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Kenyan Artist Turns More Trash into Treasured Works of Art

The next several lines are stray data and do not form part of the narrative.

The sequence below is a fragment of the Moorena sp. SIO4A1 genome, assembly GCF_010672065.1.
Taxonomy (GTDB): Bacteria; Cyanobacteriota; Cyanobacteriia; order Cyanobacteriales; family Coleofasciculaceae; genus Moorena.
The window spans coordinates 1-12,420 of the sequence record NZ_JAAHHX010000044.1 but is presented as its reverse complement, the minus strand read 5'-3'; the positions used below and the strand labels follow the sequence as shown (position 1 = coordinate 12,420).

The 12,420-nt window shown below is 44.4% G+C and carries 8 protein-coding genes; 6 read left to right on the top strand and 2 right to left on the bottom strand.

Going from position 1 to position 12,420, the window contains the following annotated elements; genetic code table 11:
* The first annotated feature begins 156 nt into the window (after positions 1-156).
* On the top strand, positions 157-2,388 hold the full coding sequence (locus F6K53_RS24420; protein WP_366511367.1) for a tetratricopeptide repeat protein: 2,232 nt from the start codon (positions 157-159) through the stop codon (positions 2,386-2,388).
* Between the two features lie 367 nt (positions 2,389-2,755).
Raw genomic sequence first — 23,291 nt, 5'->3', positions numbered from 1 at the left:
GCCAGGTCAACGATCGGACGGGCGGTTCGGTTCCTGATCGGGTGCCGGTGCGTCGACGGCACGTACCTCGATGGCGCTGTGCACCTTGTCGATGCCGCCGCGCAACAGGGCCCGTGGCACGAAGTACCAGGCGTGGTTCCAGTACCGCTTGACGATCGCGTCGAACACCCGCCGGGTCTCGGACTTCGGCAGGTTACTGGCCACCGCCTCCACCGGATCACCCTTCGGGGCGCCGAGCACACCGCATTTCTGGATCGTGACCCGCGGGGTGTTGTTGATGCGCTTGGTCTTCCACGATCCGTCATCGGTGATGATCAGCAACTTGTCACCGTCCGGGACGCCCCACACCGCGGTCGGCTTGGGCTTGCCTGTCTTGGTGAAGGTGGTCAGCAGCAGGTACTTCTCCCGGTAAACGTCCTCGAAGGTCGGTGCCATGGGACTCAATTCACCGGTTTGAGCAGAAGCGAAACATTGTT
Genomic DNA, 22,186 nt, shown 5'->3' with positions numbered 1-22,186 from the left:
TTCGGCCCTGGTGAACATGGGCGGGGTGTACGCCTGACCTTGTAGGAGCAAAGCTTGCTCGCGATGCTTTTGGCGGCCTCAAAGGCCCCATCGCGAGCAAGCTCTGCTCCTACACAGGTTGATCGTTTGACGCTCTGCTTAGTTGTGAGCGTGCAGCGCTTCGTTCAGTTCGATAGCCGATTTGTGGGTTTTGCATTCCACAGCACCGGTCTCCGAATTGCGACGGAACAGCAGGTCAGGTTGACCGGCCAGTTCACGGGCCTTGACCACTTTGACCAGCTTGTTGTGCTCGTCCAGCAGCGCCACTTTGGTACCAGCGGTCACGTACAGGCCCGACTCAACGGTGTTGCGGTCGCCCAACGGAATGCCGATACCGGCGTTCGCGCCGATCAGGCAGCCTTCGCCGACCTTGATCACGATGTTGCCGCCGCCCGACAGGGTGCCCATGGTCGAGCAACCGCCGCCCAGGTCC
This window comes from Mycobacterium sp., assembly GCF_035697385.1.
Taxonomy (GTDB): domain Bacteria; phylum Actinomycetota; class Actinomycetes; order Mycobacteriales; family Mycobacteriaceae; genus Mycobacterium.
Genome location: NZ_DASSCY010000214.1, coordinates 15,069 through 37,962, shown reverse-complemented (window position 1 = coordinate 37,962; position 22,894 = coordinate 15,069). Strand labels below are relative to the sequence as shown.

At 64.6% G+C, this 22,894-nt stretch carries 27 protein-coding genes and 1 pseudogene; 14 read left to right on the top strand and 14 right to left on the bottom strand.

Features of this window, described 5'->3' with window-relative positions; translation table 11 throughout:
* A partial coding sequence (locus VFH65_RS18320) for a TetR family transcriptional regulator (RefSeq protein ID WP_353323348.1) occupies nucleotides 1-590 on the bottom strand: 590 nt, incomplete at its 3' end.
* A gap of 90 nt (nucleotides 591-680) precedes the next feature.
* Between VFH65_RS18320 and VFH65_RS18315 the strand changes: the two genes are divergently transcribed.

Cyrus Kabiru is on a continuous journey with his art. Born in Nairobi the award-winning artist and sculptor best known for his “C-stunners” — eyewear created with junk — has turned his focus to discarded radios and a “Black Mamba” series of old bicycles, which were common in Kenya during his childhood. Repurposed and reimagined using colorful utensils, wood, wires, bottle caps and other rejected items, the artist says this makes him feel like he’s helping the environment through recycling, as “a warrior of nature.” For Kabiru, the collections are also personal. His 2020 radio series comes with a nostalgic connection: His grandfather was the first person in his village to have a radio, and so “everyone used to come and listen.” That radio, he says, was passed down to his father, and then to Kabiru and his brothers. Giving new life to old things is at the heart of his work, Kabiru says. In February 2020, he opened a visual arts space near Thika, a town northeast of Nairobi, for fellow artists to exhibit work, create and be mentored and inspired. Kabiru plans to continue “giving trash a second chance.” Now, he says, he’s “stitching some new artwork with sticks,” because as new art and artists come onto the scene, he has to “work hard, work smart,” and think outside the box.